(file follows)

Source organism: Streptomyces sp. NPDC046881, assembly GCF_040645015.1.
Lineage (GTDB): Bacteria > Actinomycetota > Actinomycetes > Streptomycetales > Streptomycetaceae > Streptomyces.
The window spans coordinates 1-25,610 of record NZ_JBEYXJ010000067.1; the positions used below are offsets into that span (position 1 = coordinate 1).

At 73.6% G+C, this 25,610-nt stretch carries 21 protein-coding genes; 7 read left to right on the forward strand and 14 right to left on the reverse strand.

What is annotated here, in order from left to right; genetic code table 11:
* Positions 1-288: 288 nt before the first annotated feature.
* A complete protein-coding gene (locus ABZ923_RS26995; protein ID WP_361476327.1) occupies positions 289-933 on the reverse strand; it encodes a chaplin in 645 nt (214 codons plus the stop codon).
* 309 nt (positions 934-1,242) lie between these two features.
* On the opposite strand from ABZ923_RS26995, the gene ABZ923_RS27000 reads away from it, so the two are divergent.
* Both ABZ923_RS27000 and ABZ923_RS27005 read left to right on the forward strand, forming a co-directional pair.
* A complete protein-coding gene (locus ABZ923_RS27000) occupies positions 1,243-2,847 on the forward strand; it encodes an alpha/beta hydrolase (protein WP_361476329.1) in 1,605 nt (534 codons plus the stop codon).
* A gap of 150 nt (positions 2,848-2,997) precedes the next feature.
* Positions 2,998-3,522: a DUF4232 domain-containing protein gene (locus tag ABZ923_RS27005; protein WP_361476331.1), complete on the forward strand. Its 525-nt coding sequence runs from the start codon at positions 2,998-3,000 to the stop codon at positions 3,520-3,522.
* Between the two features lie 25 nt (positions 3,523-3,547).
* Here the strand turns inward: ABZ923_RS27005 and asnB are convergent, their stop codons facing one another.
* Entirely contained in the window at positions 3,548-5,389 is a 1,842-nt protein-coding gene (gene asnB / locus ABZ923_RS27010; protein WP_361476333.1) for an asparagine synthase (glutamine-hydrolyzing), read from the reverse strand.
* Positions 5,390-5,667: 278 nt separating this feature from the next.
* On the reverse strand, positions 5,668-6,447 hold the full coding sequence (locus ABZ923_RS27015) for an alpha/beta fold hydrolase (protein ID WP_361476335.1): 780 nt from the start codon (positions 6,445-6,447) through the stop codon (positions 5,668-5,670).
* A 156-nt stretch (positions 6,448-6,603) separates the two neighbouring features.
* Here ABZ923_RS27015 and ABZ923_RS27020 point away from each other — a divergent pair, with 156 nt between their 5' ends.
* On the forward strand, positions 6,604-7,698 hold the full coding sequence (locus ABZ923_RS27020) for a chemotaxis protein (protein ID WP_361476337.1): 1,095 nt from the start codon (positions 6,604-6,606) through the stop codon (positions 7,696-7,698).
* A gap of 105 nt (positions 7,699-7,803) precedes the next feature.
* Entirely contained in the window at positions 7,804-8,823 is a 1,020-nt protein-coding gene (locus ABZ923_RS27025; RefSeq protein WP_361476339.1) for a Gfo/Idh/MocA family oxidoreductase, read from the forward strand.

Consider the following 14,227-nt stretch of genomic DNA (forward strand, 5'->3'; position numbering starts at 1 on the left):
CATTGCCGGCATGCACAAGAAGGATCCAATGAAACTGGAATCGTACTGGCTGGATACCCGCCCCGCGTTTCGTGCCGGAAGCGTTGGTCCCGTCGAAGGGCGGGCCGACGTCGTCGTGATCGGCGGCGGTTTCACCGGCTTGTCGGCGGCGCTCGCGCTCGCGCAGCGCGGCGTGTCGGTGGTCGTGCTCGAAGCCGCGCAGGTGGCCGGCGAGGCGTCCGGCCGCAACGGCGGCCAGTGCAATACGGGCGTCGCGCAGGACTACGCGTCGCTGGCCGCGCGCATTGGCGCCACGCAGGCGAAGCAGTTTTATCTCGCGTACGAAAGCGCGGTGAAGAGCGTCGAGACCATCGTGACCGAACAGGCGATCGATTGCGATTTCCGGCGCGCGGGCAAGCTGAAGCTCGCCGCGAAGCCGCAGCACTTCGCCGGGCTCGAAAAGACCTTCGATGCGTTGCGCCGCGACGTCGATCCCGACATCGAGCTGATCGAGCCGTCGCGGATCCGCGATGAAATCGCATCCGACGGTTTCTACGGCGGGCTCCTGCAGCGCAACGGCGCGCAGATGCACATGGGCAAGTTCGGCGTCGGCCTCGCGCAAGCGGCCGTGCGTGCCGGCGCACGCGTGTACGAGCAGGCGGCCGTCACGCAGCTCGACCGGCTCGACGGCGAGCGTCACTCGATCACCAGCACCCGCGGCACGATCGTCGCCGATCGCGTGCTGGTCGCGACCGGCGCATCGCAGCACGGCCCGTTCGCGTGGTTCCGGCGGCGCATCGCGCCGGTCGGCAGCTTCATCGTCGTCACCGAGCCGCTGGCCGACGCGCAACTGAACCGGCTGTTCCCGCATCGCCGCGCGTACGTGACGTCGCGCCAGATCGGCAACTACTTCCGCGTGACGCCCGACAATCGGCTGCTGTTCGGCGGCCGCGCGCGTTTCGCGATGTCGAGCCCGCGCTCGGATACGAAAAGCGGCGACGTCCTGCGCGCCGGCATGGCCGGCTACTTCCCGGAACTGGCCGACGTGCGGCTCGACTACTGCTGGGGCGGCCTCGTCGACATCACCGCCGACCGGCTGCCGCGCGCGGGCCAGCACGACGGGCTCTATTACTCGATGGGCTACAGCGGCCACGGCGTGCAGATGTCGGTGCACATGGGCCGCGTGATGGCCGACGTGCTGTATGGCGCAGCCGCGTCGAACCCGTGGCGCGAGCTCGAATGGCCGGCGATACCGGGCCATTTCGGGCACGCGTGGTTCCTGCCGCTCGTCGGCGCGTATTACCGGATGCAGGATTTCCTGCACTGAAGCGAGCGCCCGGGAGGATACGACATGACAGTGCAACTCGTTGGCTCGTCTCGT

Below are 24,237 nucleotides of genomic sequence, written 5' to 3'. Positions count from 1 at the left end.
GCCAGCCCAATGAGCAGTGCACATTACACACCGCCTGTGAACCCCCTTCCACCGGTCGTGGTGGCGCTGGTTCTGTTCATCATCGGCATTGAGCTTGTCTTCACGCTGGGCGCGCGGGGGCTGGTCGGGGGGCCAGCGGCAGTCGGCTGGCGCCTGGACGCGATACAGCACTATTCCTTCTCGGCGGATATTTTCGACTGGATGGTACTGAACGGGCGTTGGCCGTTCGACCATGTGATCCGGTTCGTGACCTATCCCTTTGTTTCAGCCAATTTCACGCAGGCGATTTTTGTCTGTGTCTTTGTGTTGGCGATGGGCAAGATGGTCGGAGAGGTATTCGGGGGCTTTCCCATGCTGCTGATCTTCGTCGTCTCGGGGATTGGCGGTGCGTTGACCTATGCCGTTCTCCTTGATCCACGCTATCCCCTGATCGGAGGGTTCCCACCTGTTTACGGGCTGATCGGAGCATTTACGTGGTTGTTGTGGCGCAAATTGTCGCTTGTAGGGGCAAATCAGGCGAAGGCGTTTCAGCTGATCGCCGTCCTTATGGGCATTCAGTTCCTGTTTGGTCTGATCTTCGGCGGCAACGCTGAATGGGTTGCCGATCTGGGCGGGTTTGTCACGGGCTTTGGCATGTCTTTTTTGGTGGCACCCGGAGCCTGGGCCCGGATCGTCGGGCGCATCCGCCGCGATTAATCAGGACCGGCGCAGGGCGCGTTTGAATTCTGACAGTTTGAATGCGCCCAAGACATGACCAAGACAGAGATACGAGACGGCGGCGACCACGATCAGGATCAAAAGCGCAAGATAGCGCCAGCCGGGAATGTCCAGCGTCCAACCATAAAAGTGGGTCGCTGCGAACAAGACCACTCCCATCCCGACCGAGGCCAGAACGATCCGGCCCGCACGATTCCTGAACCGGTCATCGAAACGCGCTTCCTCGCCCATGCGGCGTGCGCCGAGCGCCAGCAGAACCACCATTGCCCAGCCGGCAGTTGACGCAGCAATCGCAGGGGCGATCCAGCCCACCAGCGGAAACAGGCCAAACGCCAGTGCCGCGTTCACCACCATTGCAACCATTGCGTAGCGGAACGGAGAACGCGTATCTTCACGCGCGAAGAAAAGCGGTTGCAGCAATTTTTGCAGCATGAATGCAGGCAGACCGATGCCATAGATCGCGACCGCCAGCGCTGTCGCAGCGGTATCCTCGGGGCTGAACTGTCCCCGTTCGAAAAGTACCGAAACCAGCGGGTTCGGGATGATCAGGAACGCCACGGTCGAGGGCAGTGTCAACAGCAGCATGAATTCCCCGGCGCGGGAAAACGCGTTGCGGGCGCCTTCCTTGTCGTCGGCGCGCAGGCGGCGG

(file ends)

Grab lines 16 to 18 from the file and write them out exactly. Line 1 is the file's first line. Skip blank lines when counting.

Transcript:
* Entirely contained in the window at positions 3,548-5,389 is a 1,842-nt protein-coding gene (gene asnB / locus ABZ923_RS27010; protein WP_361476333.1) for an asparagine synthase (glutamine-hydrolyzing), read from the reverse strand.
* Positions 5,390-5,667: 278 nt separating this feature from the next.
* On the reverse strand, positions 5,668-6,447 hold the full coding sequence (locus ABZ923_RS27015) for an alpha/beta fold hydrolase (protein ID WP_361476335.1): 780 nt from the start codon (positions 6,445-6,447) through the stop codon (positions 5,668-5,670).